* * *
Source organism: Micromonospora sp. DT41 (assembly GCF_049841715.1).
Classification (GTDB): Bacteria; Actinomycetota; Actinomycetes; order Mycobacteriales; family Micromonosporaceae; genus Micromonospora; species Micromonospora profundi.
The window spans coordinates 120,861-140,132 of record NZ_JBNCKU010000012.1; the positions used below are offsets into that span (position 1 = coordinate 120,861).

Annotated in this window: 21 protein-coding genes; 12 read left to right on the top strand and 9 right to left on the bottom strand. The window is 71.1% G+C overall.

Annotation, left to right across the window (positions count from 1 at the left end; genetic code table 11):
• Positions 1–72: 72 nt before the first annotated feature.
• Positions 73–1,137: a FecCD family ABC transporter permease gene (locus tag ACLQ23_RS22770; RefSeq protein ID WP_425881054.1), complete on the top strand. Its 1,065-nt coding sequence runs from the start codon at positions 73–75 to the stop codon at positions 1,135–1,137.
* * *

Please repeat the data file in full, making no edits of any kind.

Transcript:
Source organism: Micromonospora sp. DT41 (assembly GCF_049841715.1).
Classification (GTDB): Bacteria; Actinomycetota; Actinomycetes; order Mycobacteriales; family Micromonosporaceae; genus Micromonospora; species Micromonospora profundi.
The window spans coordinates 120,861-140,132 of record NZ_JBNCKU010000012.1; the positions used below are offsets into that span (position 1 = coordinate 120,861).

Annotated in this window: 21 protein-coding genes; 12 read left to right on the top strand and 9 right to left on the bottom strand. The window is 71.1% G+C overall.

Annotation, left to right across the window (positions count from 1 at the left end; genetic code table 11):
• Positions 1–72: 72 nt before the first annotated feature.
• Positions 73–1,137: a FecCD family ABC transporter permease gene (locus tag ACLQ23_RS22770; RefSeq protein ID WP_425881054.1), complete on the top strand. Its 1,065-nt coding sequence runs from the start codon at positions 73–75 to the stop codon at positions 1,135–1,137.